Guzmán proceeds to dig further back into that history, and he has fertile ground in which to do it. Chile’s still thriving mining industry (very much in the news, as recent happier events proved) was in the nineteenth-century an excuse to use the nation’s Indian population as slaves. The countless bodies of men, women, and children, buried somewhere in the desert, and the abandoned, rusted machinery of the mines in Atacama, mark the land as a graveyard of sorts. The tortured history of this place extended to the 1970s at least, when Pinochet established a concentration camp for dissidents at the Atacama nitrate town of Chacabuco. Here, despite the starvation and desperation, some prisoners continued to stargaze, fashioning makeshift telescopes in the hopes of witnessing something sublime—anything to transcend the suffocating space of their cells, the measurements of which are recounted by Miguel, who Guzmán calls the “Architect of Memory” for his lasting commitment to never forgetting the conditions under which he, and other prisoners, lived, through drawings and memorization. This man is clearly some form of hero to Guzmán, who was recently quoted as saying, “The absence of memory produces a global suffering.”
One subject leads to another, in a teeming free associative structure that nevertheless always philosophically and historically coheres; Guzmán also often uses repetition of images (of moon craters, of floating stardust, of the Solar System, of Atacama, of telescopes) to create a forceful sense of eternal return. The director’s accumulation of images and thoughts is powerful; history repeats itself (for instance, the fact that the names of political prisoners were etched on the concentration camp walls may recall an earlier rumination on the mysterious ancient carvings high in the desert rocks, keys to unlocking the secrets of lost civilizations). With its parallels and recollections, Nostalgia becomes an increasingly dialectical work. Late in the film, when Guzmán introduces us to Chilean exile Victor’s mother, a masseuse, he overlays shots of her putting healing hands on a patient with voiceover explaining the 30,000 recorded instances of torture during the regime. The disjunction between sound and image here creates a poignant moment—there is occasional solace in physical connection, but it perhaps requires a spiritual disassociation between body and spirit.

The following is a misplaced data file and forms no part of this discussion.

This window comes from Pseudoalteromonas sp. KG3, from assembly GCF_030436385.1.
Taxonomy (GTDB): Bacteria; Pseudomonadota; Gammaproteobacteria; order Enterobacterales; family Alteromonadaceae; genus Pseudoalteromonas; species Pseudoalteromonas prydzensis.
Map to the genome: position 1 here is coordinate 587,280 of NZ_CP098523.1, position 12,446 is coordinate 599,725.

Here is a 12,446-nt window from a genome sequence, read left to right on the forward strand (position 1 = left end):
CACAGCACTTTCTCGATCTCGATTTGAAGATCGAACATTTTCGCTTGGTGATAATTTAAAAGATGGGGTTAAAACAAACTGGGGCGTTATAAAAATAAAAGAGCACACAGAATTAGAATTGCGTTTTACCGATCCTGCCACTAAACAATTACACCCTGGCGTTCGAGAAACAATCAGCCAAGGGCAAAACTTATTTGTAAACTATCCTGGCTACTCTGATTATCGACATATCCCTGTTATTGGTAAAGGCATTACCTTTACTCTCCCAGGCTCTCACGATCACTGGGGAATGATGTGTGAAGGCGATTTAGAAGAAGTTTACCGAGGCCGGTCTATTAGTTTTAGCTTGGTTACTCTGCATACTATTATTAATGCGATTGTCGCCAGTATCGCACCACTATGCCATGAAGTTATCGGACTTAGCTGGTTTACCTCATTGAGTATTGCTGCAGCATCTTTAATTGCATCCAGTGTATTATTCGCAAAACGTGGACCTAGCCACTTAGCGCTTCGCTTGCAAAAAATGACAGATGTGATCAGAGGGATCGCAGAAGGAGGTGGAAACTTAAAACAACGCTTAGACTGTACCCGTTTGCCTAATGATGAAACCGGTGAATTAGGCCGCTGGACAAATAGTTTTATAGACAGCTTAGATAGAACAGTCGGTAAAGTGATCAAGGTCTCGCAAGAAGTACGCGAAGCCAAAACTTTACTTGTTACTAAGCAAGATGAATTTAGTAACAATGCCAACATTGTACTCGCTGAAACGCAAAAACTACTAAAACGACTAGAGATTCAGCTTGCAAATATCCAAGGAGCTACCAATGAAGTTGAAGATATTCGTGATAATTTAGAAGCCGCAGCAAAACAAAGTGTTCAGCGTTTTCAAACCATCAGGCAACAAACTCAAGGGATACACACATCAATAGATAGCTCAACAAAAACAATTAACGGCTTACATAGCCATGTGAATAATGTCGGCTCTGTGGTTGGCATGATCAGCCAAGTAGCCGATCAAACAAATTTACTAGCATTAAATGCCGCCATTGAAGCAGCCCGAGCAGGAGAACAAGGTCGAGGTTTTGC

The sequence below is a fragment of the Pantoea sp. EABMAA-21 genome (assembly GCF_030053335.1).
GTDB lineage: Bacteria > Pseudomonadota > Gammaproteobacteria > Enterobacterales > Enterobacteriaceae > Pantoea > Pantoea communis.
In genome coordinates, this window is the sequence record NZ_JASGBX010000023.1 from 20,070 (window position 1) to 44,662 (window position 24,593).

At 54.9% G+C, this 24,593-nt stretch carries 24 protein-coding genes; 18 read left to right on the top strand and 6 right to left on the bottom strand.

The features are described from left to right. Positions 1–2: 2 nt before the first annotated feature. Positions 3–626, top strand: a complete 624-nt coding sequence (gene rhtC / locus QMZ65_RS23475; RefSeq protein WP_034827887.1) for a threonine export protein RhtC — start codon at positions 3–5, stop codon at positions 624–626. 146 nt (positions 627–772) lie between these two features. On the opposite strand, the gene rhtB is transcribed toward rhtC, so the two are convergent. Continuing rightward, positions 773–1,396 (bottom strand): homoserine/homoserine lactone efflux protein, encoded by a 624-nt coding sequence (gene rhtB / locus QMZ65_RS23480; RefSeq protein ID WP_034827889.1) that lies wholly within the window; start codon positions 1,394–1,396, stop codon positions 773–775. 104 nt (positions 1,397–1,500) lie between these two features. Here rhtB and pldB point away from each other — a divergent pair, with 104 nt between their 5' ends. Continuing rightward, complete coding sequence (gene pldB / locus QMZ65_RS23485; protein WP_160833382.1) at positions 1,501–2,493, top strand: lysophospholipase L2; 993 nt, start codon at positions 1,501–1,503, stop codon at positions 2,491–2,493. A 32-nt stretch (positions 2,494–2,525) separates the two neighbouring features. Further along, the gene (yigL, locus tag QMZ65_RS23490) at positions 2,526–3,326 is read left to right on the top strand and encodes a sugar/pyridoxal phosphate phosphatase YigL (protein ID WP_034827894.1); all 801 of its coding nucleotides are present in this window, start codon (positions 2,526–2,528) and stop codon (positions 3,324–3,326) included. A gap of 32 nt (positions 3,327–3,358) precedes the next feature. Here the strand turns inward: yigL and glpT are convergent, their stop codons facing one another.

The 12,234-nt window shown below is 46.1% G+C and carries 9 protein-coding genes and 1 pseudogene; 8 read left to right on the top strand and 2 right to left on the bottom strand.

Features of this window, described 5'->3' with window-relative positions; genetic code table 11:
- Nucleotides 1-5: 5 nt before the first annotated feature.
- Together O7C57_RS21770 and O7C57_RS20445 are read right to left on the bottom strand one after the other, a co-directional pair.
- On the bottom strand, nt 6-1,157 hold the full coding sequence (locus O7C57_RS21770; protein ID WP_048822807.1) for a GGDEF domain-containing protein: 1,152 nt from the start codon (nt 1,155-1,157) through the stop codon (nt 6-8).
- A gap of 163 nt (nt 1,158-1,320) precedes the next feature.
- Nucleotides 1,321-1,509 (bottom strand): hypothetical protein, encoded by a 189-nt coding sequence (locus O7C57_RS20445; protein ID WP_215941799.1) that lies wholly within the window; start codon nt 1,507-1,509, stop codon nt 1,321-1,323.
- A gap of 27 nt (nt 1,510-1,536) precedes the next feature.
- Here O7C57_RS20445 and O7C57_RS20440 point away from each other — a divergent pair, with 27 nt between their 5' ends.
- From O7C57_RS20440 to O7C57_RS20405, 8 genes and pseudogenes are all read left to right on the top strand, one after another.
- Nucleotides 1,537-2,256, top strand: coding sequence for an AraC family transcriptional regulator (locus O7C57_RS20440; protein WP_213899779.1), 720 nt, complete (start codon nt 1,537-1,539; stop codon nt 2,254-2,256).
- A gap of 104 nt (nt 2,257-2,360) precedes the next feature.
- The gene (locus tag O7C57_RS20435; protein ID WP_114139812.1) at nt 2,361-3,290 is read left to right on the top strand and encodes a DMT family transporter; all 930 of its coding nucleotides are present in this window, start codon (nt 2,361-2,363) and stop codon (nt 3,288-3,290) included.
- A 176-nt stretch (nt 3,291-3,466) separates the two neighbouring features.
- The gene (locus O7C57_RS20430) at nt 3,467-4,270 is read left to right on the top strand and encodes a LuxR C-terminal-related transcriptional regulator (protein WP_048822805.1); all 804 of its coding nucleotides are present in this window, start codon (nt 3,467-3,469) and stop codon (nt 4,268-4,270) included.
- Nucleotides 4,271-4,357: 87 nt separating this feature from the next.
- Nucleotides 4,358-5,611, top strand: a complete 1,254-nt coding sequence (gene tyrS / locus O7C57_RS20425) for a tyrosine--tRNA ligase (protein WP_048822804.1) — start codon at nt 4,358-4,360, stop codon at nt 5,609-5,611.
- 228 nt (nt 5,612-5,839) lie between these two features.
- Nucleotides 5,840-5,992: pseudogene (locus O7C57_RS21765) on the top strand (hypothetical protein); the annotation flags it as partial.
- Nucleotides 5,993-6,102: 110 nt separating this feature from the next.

This expedition to outer space and inner Chile may take as its subject nothing less than the universe, but it’s really about the smallest creatures swarming within its incomprehensible boundaries. The most essential here might finally be the women of Calama, Victoria and Valeta, tireless in their quest to find the remains of their lost loved ones, resolute in never giving up the ghost. As one of them says, finding him is all that would give her a sense of finality before death. As with every other being on this planet, the present moment, if it exists at all, is fragile—a mass of contradictions, of particles bouncing off of each other with disregard. The choking knot of the past is what gives Guzmán, and all of us, the irreparable curse of nostalgia.